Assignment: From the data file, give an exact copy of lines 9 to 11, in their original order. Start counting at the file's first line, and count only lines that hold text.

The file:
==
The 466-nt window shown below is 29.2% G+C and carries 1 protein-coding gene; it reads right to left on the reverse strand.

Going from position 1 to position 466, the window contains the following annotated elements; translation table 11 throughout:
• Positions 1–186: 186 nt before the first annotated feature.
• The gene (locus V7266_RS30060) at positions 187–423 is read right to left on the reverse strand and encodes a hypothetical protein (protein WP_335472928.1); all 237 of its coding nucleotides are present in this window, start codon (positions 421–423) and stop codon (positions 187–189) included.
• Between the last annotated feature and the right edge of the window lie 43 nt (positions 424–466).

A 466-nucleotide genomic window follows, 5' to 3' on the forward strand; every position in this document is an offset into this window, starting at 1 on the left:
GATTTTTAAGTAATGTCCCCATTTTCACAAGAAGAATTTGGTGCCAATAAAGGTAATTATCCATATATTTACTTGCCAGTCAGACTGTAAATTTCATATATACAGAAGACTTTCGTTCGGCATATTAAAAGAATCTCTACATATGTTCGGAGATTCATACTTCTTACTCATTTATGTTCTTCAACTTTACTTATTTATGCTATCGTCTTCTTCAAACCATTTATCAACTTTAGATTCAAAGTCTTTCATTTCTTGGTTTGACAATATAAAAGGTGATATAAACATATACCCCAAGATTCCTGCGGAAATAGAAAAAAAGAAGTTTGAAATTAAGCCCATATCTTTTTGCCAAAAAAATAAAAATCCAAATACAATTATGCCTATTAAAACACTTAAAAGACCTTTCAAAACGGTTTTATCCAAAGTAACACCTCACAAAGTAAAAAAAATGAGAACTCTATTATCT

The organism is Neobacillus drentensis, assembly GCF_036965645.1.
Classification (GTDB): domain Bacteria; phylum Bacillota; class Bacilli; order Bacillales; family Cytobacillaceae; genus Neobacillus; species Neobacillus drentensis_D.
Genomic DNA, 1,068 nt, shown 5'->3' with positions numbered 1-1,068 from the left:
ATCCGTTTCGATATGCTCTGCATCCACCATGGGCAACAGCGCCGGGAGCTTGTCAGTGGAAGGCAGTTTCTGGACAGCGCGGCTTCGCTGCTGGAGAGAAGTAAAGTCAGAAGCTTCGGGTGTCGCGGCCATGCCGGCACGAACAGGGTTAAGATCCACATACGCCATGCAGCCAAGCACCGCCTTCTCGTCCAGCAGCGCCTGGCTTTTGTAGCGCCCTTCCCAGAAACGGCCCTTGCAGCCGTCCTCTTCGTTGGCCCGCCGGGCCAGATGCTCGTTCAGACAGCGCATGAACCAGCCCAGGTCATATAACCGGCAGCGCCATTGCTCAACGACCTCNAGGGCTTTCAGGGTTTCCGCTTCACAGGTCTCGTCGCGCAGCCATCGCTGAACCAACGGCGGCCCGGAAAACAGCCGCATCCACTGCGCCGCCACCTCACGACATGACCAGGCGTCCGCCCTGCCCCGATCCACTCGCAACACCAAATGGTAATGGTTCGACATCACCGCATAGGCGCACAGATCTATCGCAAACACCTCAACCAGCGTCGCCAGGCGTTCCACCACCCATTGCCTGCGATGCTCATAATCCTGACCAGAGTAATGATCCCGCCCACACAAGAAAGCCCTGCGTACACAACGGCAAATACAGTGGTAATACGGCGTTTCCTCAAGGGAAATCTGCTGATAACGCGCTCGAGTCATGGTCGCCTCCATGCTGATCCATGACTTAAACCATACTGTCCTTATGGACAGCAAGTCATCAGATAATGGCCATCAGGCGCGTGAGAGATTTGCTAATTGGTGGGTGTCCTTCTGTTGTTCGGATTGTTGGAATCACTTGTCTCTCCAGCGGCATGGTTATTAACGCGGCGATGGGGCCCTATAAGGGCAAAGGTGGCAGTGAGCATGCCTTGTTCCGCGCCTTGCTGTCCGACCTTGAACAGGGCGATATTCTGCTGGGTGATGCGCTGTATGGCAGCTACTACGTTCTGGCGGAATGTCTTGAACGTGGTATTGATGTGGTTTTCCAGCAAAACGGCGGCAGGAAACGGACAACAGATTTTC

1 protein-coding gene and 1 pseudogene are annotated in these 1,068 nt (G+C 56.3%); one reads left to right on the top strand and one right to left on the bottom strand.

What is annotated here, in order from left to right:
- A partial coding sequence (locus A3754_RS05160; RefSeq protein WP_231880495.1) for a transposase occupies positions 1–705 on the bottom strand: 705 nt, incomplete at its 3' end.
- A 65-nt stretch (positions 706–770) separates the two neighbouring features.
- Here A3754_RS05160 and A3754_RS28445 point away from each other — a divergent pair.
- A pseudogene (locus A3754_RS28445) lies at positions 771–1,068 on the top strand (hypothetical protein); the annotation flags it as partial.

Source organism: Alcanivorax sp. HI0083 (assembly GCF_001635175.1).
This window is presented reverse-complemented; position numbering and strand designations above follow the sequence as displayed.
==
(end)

Classification (GTDB): domain Bacteria; phylum Bacillota; class Bacilli; order Bacillales; family Cytobacillaceae; genus Neobacillus; species Neobacillus drentensis_D.
Genomic DNA, 1,068 nt, shown 5'->3' with positions numbered 1-1,068 from the left:
ATCCGTTTCGATATGCTCTGCATCCACCATGGGCAACAGCGCCGGGAGCTTGTCAGTGGAAGGCAGTTTCTGGACAGCGCGGCTTCGCTGCTGGAGAGAAGTAAAGTCAGAAGCTTCGGGTGTCGCGGCCATGCCGGCACGAACAGGGTTAAGATCCACATACGCCATGCAGCCAAGCACCGCCTTCTCGTCCAGCAGCGCCTGGCTTTTGTAGCGCCCTTCCCAGAAACGGCCCTTGCAGCCGTCCTCTTCGTTGGCCCGCCGGGCCAGATGCTCGTTCAGACAGCGCATGAACCAGCCCAGGTCATATAACCGGCAGCGCCATTGCTCAACGACCTCNAGGGCTTTCAGGGTTTCCGCTTCACAGGTCTCGTCGCGCAGCCATCGCTGAACCAACGGCGGCCCGGAAAACAGCCGCATCCACTGCGCCGCCACCTCACGACATGACCAGGCGTCCGCCCTGCCCCGATCCACTCGCAACACCAAATGGTAATGGTTCGACATCACCGCATAGGCGCACAGATCTATCGCAAACACCTCAACCAGCGTCGCCAGGCGTTCCACCACCCATTGCCTGCGATGCTCATAATCCTGACCAGAGTAATGATCCCGCCCACACAAGAAAGCCCTGCGTACACAACGGCAAATACAGTGGTAATACGGCGTTTCCTCAAGGGAAATCTGCTGATAACGCGCTCGAGTCATGGTCGCCTCCATGCTGATCCATGACTTAAACCATACTGTCCTTATGGACAGCAAGTCATCAGATAATGGCCATCAGGCGCGTGAGAGATTTGCTAATTGGTGGGTGTCCTTCTGTTGTTCGGATTGTTGGAATCACTTGTCTCTCCAGCGGCATGGTTATTAACGCGGCGATGGGGCCCTATAAGGGCAAAGGTGGCAGTGAGCATGCCTTGTTCCGCGCCTTGCTGTCCGACCTTGAACAGGGCGATATTCTGCTGGGTGATGCGCTGTATGGCAGCTACTACGTTCTGGCGGAATGTCTTGAACGTGGTATTGATGTGGTTTTCCAGCAAAACGGCGGCAGGAAACGGACAACAGATTTTC